Is Turkey Still Safe for Uighurs?

Amidst the pandemic, Uighurs in Turkey may be facing the possibility of being shipped off to concentration camps in China

With the largest Uighur diasporic group outside of China, Turkey is home to about 50,000 members of this central Asian Muslim demographic. And now, amidst the pandemic, Uighurs in Turkey may be facing the possibility of being shipped off to concentration camps in China. Let’s recap: 

As many countries have struck deals for COVID-19 vaccines in recent months, many more have struggled to procure fair and sufficient arrangements. Such was the case in Turkey- that is, until they finally managed to place an order for 100 million doses of the CoronaVac vaccine manufactured by Sinovac Biotech, a Chinese drugmaker. From this point onwards, it seemed as though everything was going according to plan, with the country planning to start its vaccination program on December 11th. 

However, it all came to a halt when CoronaVac vaccine shipments were delayed, all while Chinese authorities simultaneously ratified an extradition treaty between both nations. The timing of this extradition treaty ratification and the vaccines being shipped after weeks of delay afterwards has raised concerns within Turkey, and fear within its Uighur population.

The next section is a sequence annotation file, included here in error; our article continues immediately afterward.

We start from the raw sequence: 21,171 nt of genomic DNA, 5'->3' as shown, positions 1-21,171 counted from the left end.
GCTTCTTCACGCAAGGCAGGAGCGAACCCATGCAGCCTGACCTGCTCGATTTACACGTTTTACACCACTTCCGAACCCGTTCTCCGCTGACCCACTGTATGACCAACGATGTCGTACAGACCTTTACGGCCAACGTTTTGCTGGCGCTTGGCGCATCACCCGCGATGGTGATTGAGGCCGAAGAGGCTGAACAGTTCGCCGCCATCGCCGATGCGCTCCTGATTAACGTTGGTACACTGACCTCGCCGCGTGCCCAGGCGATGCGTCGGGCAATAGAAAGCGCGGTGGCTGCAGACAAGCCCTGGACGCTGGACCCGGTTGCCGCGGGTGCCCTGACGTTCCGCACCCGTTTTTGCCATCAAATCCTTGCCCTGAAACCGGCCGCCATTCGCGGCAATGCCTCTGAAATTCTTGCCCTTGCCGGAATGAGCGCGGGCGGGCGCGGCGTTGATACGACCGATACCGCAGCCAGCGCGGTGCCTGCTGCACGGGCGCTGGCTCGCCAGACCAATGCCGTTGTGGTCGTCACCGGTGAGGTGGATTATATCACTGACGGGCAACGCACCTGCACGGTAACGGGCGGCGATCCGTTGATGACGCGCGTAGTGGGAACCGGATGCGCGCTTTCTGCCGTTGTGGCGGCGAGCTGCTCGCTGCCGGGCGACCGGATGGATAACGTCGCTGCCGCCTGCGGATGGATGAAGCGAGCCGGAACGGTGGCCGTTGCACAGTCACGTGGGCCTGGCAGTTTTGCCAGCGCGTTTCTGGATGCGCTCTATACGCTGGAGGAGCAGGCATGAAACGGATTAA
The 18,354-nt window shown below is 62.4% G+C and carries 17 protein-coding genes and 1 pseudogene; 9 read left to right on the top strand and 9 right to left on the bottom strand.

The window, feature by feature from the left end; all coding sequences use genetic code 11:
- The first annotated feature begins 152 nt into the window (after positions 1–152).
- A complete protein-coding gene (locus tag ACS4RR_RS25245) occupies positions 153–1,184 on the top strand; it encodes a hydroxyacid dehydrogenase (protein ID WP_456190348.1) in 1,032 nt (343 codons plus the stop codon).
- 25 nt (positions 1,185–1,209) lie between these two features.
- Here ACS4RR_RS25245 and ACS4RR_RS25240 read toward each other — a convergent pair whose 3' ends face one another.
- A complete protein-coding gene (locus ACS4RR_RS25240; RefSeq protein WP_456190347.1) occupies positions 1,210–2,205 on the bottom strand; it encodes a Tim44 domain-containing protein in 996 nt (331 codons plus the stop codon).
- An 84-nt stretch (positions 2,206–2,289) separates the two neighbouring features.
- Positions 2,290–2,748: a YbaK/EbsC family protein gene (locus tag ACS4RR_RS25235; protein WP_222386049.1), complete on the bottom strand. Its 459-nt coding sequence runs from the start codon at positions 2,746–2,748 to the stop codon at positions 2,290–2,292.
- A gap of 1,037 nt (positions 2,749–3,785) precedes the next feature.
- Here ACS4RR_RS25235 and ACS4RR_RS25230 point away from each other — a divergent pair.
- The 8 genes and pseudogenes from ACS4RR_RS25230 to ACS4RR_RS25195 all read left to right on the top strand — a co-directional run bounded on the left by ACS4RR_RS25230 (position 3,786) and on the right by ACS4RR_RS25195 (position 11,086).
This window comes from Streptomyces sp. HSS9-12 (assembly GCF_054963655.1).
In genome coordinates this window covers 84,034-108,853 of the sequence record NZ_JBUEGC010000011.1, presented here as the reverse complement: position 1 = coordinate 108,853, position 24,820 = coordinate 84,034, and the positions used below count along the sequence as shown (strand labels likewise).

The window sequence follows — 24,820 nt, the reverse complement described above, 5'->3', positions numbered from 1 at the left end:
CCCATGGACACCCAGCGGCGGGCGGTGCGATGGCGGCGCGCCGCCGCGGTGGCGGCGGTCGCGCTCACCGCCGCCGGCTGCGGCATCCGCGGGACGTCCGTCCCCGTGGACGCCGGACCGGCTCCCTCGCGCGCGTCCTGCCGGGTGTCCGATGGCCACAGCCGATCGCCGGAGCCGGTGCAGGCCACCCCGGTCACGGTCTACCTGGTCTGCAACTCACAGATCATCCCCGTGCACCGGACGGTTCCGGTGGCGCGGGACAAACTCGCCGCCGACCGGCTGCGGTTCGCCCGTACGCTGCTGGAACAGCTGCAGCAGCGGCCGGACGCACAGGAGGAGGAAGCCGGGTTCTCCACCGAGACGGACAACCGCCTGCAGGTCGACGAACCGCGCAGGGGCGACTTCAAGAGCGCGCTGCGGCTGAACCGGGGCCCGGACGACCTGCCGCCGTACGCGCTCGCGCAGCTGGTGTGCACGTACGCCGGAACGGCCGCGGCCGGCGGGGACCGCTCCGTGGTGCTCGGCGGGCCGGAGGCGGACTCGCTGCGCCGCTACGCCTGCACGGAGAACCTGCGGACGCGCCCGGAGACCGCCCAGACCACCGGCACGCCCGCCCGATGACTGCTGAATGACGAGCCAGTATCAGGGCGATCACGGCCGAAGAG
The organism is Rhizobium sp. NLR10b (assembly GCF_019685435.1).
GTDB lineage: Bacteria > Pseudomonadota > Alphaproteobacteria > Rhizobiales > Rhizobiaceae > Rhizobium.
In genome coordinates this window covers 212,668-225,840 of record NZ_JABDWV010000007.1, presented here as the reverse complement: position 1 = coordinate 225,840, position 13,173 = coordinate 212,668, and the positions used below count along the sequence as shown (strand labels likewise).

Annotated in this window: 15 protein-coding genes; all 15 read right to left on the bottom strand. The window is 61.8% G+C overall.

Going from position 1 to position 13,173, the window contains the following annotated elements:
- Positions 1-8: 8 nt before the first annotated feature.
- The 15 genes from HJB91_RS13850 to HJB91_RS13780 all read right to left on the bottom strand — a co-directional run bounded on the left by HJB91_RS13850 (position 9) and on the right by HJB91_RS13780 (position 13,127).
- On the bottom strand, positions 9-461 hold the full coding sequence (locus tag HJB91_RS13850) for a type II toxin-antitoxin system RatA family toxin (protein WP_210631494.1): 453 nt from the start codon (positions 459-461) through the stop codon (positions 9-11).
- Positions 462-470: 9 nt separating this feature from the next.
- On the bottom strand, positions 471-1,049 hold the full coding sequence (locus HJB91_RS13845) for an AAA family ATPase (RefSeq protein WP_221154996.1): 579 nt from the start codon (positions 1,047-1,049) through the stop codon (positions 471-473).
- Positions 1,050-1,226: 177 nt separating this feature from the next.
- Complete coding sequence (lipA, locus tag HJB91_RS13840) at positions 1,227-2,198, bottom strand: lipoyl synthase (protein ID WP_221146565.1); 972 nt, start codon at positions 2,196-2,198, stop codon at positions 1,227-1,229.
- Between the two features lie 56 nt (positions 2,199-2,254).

So, what does the Uighur population in Turkey have to do with the vaccine shipment being delayed, and the China-Turkey extradition treaty being ratified? 

And most importantly, who are the Uighurs, and why are they rightly afraid?

Uighurs are a Central Asian Muslim minority demographic, native to the land they inhabit in present-day China. Making up less than half of the population of Xinjiang, an autonomous northwestern region in China, their distinctive language and religion set them apart from the rest of the country. In 2017, the Chinese government launched a crackdown on Uighurs, citing their religion as a ‘national security threat’, in reality solely as a justification for a mass ethnic cleansing. 

Although Chinese authorities continue to deny their Uighur genocide, a growing body of evidence has revealed concentration camps concealed by the government as ‘re-education centers’ in Xinjiang. With more than 12 million Uighurs in the country, it seems as if China will stop at nothing to remove them, already having detained at least 1 million Uighurs. In these camps, Uighurs have been and continue to be subjected to gruesome mental, physical, and sexual torture at an unprecedented scale, including mass sterilization, forced labor, mass surveillance, and systematic rape.